Dominion Radio Astrophysical Observatory

Dominion Radio Astrophysical Observatory

DRAO main building and John A. Galt Telescope
Organization NRC Herzberg Astronomy and Astrophysics
Location Okanagan Falls, British Columbia
Coordinates 49°19′15.6″N 119°37′26.4″W / 49.321000°N 119.624000°W / 49.321000; -119.624000Coordinates: 49°19′15.6″N 119°37′26.4″W / 49.321000°N 119.624000°W / 49.321000; -119.624000
Altitude 545 metres (1,788 ft)
Established 1960 (1960)
Website Official site
DRAO Synthesis Telescope radio interferometer
John A. Galt Telescope 26-m radio telescope
Solar flux monitor radio solar telescope
CHIME radio interferometer
Related media on Wikimedia Commons

The Dominion Radio Astrophysical Observatory is a research facility founded in 1960 and located south-west of Okanagan Falls, British Columbia, Canada. The site houses three instruments an interferometric radio telescope, a 26-m single-dish antenna, and a solar flux monitor and supports engineering laboratories. The DRAO is operated by the Herzberg Institute of Astrophysics of the National Research Council of the Canadian government. The observatory was named an IEEE Milestone for first radio astronomical observations using VLBI.[1]


Synthesis telescope

DRAO Synthesis Telescope

The Synthesis Telescope consists of seven nine-metre, metal-mesh reflector antennas along a 600-m east-west baseline. The antennas are equipped with single-circular polarisation receivers at 408 MHz and dual circular receivers at 1420 MHz, from which all four Stokes parameters may be formed. A spectrometer may also be employed at 1420 MHz for study of the 21-cm hydrogen line. Maps of the sky are formed using the technique of aperture synthesis. [2]

John A. Galt Telescope

John A. Galt Telescope

The John A. Galt Telescope consists of a single 25.6-metre-diameter (84 ft) metal-mesh antenna which can be equipped to observe at 408 MHz and at 1.5, 2.7, 4.9, 6.6, and 8.4 GHz, including the hydrogen line near 1.4 GHz, the OH lines around 1.6 GHz, and the methanol line near 6.6 GHz.[3] The telescope, formerly simply referred to as the 26-metre Telescope, was renamed in honour of John A. Galt, first employee and former director of the DRAO, during a special ceremony in 2014.[4]

Solar-flux monitor

Solar flux monitor

The monitor consists of two solid-surface dish antennas simultaneously observing at 10.7-cm wavelength, located near Penticton, British Columbia.[5][6]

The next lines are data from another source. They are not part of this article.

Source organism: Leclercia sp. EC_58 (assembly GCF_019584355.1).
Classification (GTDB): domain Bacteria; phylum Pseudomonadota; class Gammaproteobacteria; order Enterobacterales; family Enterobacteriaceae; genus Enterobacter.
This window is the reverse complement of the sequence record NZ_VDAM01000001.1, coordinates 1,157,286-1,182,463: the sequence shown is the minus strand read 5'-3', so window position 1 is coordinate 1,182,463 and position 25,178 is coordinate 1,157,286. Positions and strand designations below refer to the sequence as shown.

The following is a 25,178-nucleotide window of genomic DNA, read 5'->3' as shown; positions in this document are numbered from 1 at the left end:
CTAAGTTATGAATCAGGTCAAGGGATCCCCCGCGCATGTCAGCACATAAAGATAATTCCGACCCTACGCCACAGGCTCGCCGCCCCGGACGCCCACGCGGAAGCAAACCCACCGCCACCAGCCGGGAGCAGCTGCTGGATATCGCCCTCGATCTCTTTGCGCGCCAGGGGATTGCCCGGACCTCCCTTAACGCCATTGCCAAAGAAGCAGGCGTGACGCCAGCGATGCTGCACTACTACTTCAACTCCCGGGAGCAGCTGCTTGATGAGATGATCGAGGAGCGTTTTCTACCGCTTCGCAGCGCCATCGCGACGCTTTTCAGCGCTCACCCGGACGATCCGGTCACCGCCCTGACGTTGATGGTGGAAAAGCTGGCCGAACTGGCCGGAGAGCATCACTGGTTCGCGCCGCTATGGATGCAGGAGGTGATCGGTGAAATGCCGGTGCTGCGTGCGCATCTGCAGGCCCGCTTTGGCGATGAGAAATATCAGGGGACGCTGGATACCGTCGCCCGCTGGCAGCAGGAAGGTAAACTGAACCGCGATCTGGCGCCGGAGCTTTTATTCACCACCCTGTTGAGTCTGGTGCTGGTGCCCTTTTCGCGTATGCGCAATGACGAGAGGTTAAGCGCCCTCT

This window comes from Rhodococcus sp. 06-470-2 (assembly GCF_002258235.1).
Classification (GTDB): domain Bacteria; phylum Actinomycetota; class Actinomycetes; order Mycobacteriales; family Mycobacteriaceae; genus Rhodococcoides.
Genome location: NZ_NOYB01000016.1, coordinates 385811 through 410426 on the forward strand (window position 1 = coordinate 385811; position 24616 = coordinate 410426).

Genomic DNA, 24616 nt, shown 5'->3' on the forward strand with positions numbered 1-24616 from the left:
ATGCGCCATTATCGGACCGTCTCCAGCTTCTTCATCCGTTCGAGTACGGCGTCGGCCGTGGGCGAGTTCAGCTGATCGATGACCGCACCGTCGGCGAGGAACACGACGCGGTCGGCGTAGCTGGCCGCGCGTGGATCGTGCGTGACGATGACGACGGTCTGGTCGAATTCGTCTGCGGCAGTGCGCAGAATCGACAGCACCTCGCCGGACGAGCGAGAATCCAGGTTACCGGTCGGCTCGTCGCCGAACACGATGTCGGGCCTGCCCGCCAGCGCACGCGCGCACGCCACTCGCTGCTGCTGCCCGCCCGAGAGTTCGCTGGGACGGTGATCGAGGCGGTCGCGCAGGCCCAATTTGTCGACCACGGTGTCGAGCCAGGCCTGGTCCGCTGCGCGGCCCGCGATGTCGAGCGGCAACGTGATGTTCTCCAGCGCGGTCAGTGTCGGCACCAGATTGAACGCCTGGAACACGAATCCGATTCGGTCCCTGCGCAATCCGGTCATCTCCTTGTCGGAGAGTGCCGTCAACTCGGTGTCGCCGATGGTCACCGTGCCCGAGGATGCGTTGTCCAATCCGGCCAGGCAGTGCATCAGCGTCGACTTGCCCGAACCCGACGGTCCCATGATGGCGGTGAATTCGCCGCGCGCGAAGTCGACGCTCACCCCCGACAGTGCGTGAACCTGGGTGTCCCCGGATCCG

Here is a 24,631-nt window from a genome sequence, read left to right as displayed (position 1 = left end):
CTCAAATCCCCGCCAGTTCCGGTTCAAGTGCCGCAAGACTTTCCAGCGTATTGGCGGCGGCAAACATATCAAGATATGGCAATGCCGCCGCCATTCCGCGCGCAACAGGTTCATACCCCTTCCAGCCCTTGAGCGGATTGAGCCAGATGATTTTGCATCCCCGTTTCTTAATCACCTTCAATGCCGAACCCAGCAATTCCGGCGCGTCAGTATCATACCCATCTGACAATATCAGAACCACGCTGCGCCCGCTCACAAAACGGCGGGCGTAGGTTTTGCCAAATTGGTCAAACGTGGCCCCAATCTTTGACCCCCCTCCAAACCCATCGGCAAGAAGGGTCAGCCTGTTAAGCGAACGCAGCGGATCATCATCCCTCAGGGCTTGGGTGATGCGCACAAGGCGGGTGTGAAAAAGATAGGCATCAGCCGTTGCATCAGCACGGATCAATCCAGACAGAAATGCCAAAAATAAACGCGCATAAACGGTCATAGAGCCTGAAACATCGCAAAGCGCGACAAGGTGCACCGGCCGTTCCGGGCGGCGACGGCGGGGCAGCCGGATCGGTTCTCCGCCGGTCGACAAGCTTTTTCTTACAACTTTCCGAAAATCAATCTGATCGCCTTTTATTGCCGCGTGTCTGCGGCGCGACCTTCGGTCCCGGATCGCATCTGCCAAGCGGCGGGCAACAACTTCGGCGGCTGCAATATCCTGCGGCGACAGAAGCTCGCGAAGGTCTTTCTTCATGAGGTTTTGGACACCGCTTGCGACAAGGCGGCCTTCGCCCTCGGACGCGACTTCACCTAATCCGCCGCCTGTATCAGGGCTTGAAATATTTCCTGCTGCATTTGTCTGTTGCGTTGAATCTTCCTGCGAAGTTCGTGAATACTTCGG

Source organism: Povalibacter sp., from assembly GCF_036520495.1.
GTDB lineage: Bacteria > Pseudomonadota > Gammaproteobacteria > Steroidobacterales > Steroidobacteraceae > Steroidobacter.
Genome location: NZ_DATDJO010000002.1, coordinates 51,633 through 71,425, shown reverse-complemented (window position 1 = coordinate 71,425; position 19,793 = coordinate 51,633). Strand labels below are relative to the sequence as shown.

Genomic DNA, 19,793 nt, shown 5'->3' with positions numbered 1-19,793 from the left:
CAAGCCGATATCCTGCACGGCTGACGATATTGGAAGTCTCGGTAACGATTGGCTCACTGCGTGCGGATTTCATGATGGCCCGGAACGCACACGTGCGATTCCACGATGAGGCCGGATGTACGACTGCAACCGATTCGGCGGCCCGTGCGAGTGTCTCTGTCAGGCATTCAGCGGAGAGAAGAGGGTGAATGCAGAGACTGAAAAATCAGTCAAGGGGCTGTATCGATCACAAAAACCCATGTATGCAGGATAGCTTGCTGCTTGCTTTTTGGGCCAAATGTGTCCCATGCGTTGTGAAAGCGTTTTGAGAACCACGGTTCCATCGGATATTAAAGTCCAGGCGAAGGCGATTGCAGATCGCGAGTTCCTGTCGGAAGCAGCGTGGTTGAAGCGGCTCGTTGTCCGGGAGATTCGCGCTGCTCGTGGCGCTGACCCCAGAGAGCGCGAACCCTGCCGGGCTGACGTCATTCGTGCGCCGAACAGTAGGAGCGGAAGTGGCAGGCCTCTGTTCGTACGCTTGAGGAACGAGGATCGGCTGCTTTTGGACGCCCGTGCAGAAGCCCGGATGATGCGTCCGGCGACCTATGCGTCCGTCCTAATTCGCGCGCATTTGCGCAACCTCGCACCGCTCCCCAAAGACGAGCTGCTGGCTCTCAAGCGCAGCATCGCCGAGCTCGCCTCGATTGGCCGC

Canadian Hydrogen Intensity Mapping Experiment

The Canadian Hydrogen Intensity Mapping Experiment (CHIME) is a radio interferometer under construction which will map the 21 cm line of neutral Hydrogen over the cosmological redshift range of 0.8 to 2.5. It consists of four cylindrical reflector antennas, each 100 metres long and 20 metres wide. Each cylinder will have 256 dual-polarisation feed antennas spaced along the focal line. Data from this telescope will be used to measure baryon acoustic oscillations, giving a length scale that can be used to measure the expansion history of the universe.


In addition to observing facilities, the DRAO operates design and development laboratories for receivers and electronics. Projects include instrumentation for external observatories, such as the Very Large Array and the James Clerk Maxwell Telescope.[7]

See also

Wikimedia Commons has media related to Dominion Radio Astrophysical Observatory.


  1. "List of IEEE Milestones". IEEE Global History Network. IEEE. Retrieved 4 August 2011.
  2. "DRAO Synthesis Telescope - Facilities - NRC-CNRC". National Research Council Canada. Retrieved 2012-01-17.
  3. "DRAO 26-m Telescope - Facilities - NRC-CNRC". National Research Council Canada. Retrieved 2012-01-17.
  4. Moorhouse, John (2014-09-22). "Special dedication at DRAO". Penticton Herald. Penticton, British Columbia. Retrieved 2015-07-29.
  5. "Highlights of DRAO - Facilities - NRC-CNRC". National Research Council Canada. Retrieved 2012-01-17.
  6. John White and Ken Tapping (February 2013). "The Penticton Solar Flux Receiver". QST. The American Radio Relay League: 39–45.
  7. "Astronomy Technology Research Facilities at Penticton - Facilities - NRC-CNRC". National Research Council Canada. Retrieved 2014-04-02.
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